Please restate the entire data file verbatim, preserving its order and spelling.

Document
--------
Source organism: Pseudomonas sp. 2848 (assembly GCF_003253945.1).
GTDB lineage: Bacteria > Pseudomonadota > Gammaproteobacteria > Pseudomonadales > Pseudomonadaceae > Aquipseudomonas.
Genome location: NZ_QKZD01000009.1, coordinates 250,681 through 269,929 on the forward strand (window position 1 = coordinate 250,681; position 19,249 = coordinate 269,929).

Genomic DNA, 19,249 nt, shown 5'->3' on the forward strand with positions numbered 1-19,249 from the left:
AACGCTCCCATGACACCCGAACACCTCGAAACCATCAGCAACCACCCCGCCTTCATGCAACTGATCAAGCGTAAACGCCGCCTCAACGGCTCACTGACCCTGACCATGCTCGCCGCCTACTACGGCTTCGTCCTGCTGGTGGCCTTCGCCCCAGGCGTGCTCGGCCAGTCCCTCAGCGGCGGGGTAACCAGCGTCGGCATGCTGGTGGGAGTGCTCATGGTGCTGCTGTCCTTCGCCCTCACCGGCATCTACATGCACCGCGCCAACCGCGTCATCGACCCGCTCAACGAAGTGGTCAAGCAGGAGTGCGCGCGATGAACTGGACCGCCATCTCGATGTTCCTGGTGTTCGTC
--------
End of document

Source organism: Pseudomonas sp. 2848 (assembly GCF_003253945.1).
GTDB lineage: Bacteria > Pseudomonadota > Gammaproteobacteria > Pseudomonadales > Pseudomonadaceae > Aquipseudomonas.
Genome location: NZ_QKZD01000009.1, coordinates 250,681 through 269,929 on the forward strand (window position 1 = coordinate 250,681; position 19,249 = coordinate 269,929).

Genomic DNA, 19,249 nt, shown 5'->3' on the forward strand with positions numbered 1-19,249 from the left:
AACGCTCCCATGACACCCGAACACCTCGAAACCATCAGCAACCACCCCGCCTTCATGCAACTGATCAAGCGTAAACGCCGCCTCAACGGCTCACTGACCCTGACCATGCTCGCCGCCTACTACGGCTTCGTCCTGCTGGTGGCCTTCGCCCCAGGCGTGCTCGGCCAGTCCCTCAGCGGCGGGGTAACCAGCGTCGGCATGCTGGTGGGAGTGCTCATGGTGCTGCTGTCCTTCGCCCTCACCGGCATCTACATGCACCGCGCCAACCGCGTCATCGACCCGCTCAACGAAGTGGTCAAGCAGGAGTGCGCGCGATGAACTGGACCGCCATCTCGATGTTCCTGGTGTTCGTC